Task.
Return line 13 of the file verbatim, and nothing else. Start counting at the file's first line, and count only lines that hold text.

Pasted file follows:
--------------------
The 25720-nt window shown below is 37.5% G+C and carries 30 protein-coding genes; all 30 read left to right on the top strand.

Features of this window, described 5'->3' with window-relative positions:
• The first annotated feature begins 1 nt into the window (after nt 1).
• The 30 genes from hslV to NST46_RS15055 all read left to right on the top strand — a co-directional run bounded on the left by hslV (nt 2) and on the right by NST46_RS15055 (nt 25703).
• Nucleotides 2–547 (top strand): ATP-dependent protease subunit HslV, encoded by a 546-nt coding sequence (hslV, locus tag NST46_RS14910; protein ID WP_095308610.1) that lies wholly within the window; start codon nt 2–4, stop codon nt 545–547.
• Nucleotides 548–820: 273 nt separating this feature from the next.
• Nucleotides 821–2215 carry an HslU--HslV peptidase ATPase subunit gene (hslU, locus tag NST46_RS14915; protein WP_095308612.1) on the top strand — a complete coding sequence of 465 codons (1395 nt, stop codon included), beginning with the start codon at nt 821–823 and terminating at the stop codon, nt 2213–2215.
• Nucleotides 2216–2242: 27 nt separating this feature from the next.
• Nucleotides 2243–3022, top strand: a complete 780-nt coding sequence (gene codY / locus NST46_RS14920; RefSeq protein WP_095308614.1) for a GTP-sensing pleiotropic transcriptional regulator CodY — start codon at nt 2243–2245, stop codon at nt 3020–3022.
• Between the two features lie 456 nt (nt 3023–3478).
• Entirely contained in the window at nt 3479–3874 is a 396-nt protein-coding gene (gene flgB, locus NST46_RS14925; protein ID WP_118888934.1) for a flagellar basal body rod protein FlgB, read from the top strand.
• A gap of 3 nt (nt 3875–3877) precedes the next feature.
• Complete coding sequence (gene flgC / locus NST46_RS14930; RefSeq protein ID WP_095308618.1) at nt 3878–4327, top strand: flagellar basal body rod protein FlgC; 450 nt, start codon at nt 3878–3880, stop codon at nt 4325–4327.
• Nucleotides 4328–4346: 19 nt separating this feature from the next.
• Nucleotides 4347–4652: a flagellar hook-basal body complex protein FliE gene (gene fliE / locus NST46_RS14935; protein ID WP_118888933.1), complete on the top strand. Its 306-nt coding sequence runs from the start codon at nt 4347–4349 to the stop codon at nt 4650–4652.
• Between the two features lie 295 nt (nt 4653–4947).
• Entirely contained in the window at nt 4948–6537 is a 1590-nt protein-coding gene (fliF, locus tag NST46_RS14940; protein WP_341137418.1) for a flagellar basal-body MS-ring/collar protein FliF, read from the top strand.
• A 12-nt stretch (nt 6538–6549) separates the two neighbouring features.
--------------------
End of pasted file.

• Complete coding sequence (gene flgC / locus NST46_RS14930; RefSeq protein ID WP_095308618.1) at nt 3878–4327, top strand: flagellar basal body rod protein FlgC; 450 nt, start codon at nt 3878–3880, stop codon at nt 4325–4327.